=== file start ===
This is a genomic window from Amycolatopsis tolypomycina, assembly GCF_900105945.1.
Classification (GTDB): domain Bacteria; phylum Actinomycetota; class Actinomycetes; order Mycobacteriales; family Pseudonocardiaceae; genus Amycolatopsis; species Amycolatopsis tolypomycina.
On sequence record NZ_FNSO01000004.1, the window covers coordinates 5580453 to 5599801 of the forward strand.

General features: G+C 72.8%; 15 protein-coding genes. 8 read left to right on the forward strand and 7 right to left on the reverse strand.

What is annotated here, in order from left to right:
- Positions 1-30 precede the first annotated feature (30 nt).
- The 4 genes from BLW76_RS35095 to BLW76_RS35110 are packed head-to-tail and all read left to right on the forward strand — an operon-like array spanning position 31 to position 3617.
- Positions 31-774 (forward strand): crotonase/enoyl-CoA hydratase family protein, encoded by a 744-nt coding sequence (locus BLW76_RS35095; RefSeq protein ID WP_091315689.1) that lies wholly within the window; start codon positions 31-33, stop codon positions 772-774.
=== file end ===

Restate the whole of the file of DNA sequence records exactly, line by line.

This is a genomic window from Amycolatopsis tolypomycina, assembly GCF_900105945.1.
Classification (GTDB): domain Bacteria; phylum Actinomycetota; class Actinomycetes; order Mycobacteriales; family Pseudonocardiaceae; genus Amycolatopsis; species Amycolatopsis tolypomycina.
On sequence record NZ_FNSO01000004.1, the window covers coordinates 5580453 to 5599801 of the forward strand.

General features: G+C 72.8%; 15 protein-coding genes. 8 read left to right on the forward strand and 7 right to left on the reverse strand.

What is annotated here, in order from left to right:
- Positions 1-30 precede the first annotated feature (30 nt).
- The 4 genes from BLW76_RS35095 to BLW76_RS35110 are packed head-to-tail and all read left to right on the forward strand — an operon-like array spanning position 31 to position 3617.
- Positions 31-774 (forward strand): crotonase/enoyl-CoA hydratase family protein, encoded by a 744-nt coding sequence (locus BLW76_RS35095; RefSeq protein ID WP_091315689.1) that lies wholly within the window; start codon positions 31-33, stop codon positions 772-774.